Steve Jobs, in an address to graduates, once said, “Don’t let the noise of others’ opinions drown out your own inner voice. And, most important, have the courage to follow your heart and intuition. They somehow already know what you truly want to become. Everything else is secondary.”
The inner voice and intuition have previously been thought to be the stuff of the metaphysical however science has discovered that our body has two distinct operating systems – the first system is quick, intuitive, and mostly subconscious. It is controlled by our right brain and has a direct relation to the gut.
The second system is more analytical and controlled by our left brain. This system contemplates decisions much longer and is considered the relatively newer part of our brain. System one is shown to know the answer faster than system two. Because system one is largely unconscious, the answer often comes without meaning and when we hear ‘trust your gut,’ the left brain tends to draw issue as on the surface, it does not appear logical.
In life, and business, many those that appear to have reached immense success credit an inner guiding voice to assist them with making the best decisions. A study on business leaders, performed by Queen’s University, found that 41% still say they credit their gut in making decisions. Oprah, Henry Ford, Victoria Beckham, and others say that the key to their success is trusting their gut and that inner knowing of the right path to follow.
Over the years, I have learned to trust my gut. It is that wise voice that has guided me to make the best decisions and the same voice that when ignored, leads to certain failure.
I have kept employees for too long with horrific consequences when I didn’t listen to my gut. I lost a business when I ignored my gut for over a year. I have also done well by listening to my gut in starting a very successful business, working with my current start-up, and honed it carefully over the years to discern whom to trust.
My gut, this inner voice, which I feel is one and the same, has also been responsible for many athletic successes, powerful relationship decisions, and even saving my life.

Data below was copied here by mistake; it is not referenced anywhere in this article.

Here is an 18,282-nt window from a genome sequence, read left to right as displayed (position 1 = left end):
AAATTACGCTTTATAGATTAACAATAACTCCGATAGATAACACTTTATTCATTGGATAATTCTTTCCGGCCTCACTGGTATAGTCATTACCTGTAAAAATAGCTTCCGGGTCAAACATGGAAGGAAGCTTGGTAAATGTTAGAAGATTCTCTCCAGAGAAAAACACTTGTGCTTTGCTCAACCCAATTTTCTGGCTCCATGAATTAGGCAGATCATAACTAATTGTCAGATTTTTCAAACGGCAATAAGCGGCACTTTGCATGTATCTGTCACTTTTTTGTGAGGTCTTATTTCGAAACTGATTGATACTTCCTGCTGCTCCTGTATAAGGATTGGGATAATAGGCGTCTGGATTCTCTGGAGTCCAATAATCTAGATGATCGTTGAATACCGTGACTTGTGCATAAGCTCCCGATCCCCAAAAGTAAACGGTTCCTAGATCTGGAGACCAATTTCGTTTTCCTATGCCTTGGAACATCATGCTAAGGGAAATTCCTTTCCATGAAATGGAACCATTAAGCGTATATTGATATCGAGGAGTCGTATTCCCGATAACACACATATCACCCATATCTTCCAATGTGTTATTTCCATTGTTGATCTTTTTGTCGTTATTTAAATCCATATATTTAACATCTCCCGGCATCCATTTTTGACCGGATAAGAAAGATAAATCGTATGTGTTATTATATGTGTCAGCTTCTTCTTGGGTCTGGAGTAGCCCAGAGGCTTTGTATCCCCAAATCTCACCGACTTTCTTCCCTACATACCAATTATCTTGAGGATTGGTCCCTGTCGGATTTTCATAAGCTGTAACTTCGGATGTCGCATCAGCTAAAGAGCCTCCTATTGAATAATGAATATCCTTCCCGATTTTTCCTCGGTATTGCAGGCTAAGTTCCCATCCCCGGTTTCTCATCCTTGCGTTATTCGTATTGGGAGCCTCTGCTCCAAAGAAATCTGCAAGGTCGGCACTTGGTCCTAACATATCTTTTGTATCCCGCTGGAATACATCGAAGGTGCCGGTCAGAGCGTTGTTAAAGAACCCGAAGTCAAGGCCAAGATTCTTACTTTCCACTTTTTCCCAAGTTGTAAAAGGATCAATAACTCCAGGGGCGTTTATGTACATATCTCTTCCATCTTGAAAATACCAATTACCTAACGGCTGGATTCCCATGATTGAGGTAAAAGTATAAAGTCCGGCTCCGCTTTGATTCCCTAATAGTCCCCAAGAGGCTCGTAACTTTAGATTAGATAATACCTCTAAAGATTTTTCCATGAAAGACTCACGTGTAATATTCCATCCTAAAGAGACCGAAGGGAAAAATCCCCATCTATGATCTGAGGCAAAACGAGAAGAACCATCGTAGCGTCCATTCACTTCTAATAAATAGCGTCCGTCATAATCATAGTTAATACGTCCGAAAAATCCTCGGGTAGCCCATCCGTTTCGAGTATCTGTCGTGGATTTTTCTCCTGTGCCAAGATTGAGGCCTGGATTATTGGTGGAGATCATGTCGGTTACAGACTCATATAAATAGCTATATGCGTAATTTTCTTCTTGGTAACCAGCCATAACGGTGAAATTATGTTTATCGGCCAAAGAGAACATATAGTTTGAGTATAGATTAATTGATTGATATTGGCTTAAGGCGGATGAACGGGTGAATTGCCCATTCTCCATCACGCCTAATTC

In 2013, I was running my 4th Boston Marathon. The morning began like any other Boston with me shrouded in a very large garbage bag to protect me from the cold, boarding a school bus at [4:30] in the morning to Hopkinton – the start of the famous 26.2 mile race. In Hopkinton, I waited with my fellow runners – eating snacks, stretching, and warming-up.
When I went to put my gear bag on the bus, something felt off. At the last minute, I almost took my Blackberry with me although that would have been odd at the time. Today, we run with our phones however back then, it wasn’t common for the serious runners, like myself, who were attempting to get their course PB (Personal Best).
As I started running, a voice said, ‘be vigilant.’ This voice, one I had heard before, emanated from within. I looked around at the sea of runners and the fans lining the course. Everything looked fine and I continued on at 7-minute mile pace listening to my freshly charged iPod. At the 5-mile mark, my iPod stopped with no reason. It made absolutely no sense. I went through a laundry list of questions:
- Did it get wet?
- Was it charged?
- Did I grab the new one?
Again, the voice boomed, ‘be vigilant.’ Internally I knew that the iPod was not going to work and pressing the buttons incessantly would bear no better result. I clipped my headphones into the strap of my singlet and soldiered on.